International Council for Science launches natural disaster mitigation initiative

November 8, 2005

Brussels, 07 Nov 2005

Recognising that scientific research has 'not lived up to its full potential in addressing some of society's most pressing concerns', the International Council for Science (ICSU) has announced a strategic plan to strengthen science for the benefit of society.

The plan focuses on supporting interdisciplinary science in key areas of uncertainty, such as sustainable development, the impact for human behaviour on planetary processes, and mitigating the impacts of natural disasters such as the recent earthquake in Southern Asia, the Indian Ocean tsunami and Hurricane Katrina.

'Scientists need to do a better job of communicating what they know to world leaders, but they also need to find out what information those policy makers would find useful,' says ICSU President Jane Lubchenco.

'The tsunami and Hurricanes Katrina and Rita have demonstrated the devastating consequences to people and property of the removal of natural storm surge barriers such as wetlands, mangroves and coral reefs,' she continued. 'When coastal development ignores scientific information about the critical protecting functions of these ecosystems, people are at greater risk.'

The new strategy is based on expert reports and consultations carried out by scientists and scientific institutions across the world, and builds on the ICSU's current programmes to coordinate environmental research, protect scientific freedom and improve access to data and information.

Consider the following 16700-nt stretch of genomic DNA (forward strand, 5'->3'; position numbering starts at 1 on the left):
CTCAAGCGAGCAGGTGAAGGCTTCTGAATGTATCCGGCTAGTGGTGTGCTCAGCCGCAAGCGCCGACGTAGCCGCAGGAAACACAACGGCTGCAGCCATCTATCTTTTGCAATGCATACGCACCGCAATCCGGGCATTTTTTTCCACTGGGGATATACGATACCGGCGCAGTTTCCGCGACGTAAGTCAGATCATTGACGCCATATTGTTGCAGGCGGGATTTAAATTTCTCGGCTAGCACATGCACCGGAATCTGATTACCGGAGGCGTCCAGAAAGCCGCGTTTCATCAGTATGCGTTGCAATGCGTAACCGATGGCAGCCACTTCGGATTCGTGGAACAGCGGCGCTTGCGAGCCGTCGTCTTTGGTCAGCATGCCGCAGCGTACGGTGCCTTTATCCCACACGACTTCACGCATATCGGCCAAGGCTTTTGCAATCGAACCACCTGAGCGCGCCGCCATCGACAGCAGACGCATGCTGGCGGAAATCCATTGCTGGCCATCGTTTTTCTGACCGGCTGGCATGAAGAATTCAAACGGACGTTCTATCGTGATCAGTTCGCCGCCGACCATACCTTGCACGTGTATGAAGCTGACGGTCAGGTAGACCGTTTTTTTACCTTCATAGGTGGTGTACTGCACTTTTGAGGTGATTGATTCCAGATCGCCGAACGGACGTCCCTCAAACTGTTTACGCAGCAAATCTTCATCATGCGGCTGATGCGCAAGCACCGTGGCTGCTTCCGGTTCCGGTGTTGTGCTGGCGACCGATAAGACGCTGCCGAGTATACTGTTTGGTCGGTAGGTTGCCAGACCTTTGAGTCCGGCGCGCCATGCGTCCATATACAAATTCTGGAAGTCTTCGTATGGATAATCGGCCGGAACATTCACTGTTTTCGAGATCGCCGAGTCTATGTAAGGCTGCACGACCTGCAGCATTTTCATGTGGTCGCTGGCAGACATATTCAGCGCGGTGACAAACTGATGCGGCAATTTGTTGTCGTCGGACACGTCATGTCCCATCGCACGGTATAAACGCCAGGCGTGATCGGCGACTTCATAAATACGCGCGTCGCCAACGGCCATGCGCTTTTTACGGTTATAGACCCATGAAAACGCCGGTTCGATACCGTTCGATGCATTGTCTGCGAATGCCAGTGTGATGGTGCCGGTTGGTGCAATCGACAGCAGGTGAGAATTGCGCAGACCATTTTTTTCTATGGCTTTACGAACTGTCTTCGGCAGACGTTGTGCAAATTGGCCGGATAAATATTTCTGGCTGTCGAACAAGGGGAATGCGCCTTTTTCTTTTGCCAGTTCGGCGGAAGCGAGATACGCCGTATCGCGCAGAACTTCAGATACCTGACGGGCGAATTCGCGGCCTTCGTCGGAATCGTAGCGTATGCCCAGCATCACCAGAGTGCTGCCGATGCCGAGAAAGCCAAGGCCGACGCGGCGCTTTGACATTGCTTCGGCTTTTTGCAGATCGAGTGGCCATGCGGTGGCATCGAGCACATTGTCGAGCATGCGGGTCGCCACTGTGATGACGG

Elaborating on the disaster mitigation initiative, Gordon McBean, head of the ICSU scoping group on this issue, said: 'We can't actually stop hurricanes or tsunamis or other extremes of nature. But if we bring together the right mix of research - work that integrates such disciplines as engineering, climate, health and social sciences - and find a better way to plug these insights into the policy making process, we can avoid a lot of unnecessary human and economic losses.'

If the initiative is to be effective, according to Dr McBean, it must address two particular challenges. First, research is needed to discover why natural disasters appear to be on the increase, and to identify human activities that can aggravate or mitigate their effect.

Second, scientists must address a perceived problem of communication: 'We have found a lot of evidence that policy makers may at times act in ignorance or simply disregard relevant scientific evidence of what's needed to prepare for or prevent devastation from a natural, predictable event like a hurricane,' said Dr McBean. 'We need to find new ways to communicate science to decision makers so that they understand how to integrate scientific evidence into their political and policy processes.'

With this latter goal in mind, a key component of the disaster mitigation initiative will focus on linking scientific advice to end users, such as local, regional and national governments, development agencies and humanitarian organisations. The ultimate goal, according to the ICSU, is to establish an international collaborative research and communications programme that will last for a decade or more.

Further information

CORDIS RTD-NEWS/© European Communities, 2001
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